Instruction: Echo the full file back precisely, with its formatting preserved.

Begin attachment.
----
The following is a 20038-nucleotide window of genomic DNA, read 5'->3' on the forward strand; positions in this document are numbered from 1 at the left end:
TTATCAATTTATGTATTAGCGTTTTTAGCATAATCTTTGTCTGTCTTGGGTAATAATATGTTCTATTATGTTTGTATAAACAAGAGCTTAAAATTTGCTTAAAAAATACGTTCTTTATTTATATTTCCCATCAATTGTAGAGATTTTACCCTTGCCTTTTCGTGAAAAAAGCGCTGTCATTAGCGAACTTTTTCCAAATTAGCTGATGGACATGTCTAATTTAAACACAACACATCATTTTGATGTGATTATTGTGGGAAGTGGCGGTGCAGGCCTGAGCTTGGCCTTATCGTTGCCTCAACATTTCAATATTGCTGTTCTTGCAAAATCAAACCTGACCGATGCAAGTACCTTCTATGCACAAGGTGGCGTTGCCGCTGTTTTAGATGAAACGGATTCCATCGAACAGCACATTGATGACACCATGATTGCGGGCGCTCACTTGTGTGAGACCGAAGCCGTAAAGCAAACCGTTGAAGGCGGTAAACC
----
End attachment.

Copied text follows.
The following is a 20038-nucleotide window of genomic DNA, read 5'->3' on the forward strand; positions in this document are numbered from 1 at the left end:
TTATCAATTTATGTATTAGCGTTTTTAGCATAATCTTTGTCTGTCTTGGGTAATAATATGTTCTATTATGTTTGTATAAACAAGAGCTTAAAATTTGCTTAAAAAATACGTTCTTTATTTATATTTCCCATCAATTGTAGAGATTTTACCCTTGCCTTTTCGTGAAAAAAGCGCTGTCATTAGCGAACTTTTTCCAAATTAGCTGATGGACATGTCTAATTTAAACACAACACATCATTTTGATGTGATTATTGTGGGAAGTGGCGGTGCAGGCCTGAGCTTGGCCTTATCGTTGCCTCAACATTTCAATATTGCTGTTCTTGCAAAATCAAACCTGACCGATGCAAGTACCTTCTATGCACAAGGTGGCGTTGCCGCTGTTTTAGATGAAACGGATTCCATCGAACAGCACATTGATGACACCATGATTGCGGGCGCTCACTTGTGTGAGACCGAAGCCGTAAAGCAAACCGTTGAAGGCGGTAAACC